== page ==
The Vulkan headers now include the following new extensions:
- VK_LAYER_KHRONOS_shader_object emulation layer (beta)
On April 27, 2023 the Vulkan® Ray Tracing TSG released the VK_KHR_ray_tracing_position_fetch extension, which exposes the ability to fetch vertex positions from an acceleration structure hit when tracing rays. The SPIR-V SPV_KHR_ray_tracing_position_fetch and GLSL GL_EXT_ray_tracing_position_fetch extensions have also been released to provide SPIR-V and GLSL support for this functionality.
The position of scene geometry is provided to ray tracing acceleration structures at build time and they include a derived form of the positions to enable efficient ray tracing and queries. Applications frequently require the position or a derived attribute of a triangle on a hit. For example, the geometric normal of the hit can be used as a biased ray origin for shadow rays in path tracers to prevent self intersection. The Ray Tracing Position Fetch extension enables direct retrieval of position and attribute information to avoid duplication of geometry data storage.
NVK, an open-source Vulkan driver for NVIDIA hardware that is part of Mesa, now supports the Vulkan extension, VK_KHR_Multiview. Multiview is a rendering technique originally designed for VR.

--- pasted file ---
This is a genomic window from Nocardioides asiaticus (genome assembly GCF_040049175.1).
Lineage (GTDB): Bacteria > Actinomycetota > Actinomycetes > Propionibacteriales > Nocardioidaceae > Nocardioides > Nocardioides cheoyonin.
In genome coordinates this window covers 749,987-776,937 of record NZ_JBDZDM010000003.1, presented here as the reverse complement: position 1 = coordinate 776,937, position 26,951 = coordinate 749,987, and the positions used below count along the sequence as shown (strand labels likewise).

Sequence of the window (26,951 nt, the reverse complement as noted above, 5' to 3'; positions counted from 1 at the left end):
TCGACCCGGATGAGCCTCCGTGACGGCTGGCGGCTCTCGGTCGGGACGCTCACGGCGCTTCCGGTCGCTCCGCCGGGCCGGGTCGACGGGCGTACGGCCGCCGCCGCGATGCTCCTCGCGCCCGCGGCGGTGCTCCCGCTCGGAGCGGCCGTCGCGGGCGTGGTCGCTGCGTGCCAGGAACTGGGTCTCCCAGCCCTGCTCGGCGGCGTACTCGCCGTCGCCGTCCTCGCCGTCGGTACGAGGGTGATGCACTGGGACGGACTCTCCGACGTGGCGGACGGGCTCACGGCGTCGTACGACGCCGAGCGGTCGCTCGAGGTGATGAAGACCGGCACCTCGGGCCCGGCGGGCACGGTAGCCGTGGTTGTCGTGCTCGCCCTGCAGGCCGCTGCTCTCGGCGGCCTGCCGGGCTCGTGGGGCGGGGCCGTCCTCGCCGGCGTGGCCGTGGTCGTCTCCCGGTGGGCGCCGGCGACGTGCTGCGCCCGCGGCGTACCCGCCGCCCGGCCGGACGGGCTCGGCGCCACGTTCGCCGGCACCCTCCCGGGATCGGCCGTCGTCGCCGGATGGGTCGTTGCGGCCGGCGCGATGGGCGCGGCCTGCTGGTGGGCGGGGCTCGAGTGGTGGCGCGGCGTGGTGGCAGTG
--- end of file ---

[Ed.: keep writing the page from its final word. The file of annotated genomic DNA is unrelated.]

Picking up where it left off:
New features and improvements include:
- Update Khronos Vulkan Headers to 1.3.246
- Support Navi3x floating point instructions
- Support extensions VK_KHR_map_memory2, VK_EXT_image_sliced_view_of_3d, VK_EXT_vertex_input_dynamic_state, VK_EXT_extended_dynamic_state3, VK_EXT_shader_module_identifier, VK_EXT_mesh_shader, VK_EXT_pipeline_library_group_handles, VK_EXT_descriptor_buffer
Intel’s open-source OpenGL “Iris” and Vulkan “ANV” Linux drivers are now part of the auto-generated set of drivers set to be built for 64-bit ARM (AArch64) when compiling this code inside Mesa.
The new NVIDIA Optical Flow SDK 5.0 now enables Vulkan applications to use the NVIDIA Optical Flow engine when running on NVIDIA Ampere architecture and newer generation GPUs to create a smoother gaming and video experience by inserting interpolated frames between original frames using the computed flow between frame pairs.
LunarG has summarized the results of their annual survey and created a report that shares the key findings and suggested actions to improve the Vulkan SDK and Ecosystem in 2023 and beyond.
Today, Khronos® is releasing a new multi-vendor Vulkan® extension that aims to radically simplify how applications specify shaders and shader state while maintaining Vulkan’s ethos of being a highly performant “API without secrets.” This extension is VK_EXT_shader_object. It introduces a new VkShaderEXT object type which represents a single compiled shader stage, along with 4 new functions to manipulate and use VkShaderEXT objects. Learn more in this Khronos Blog.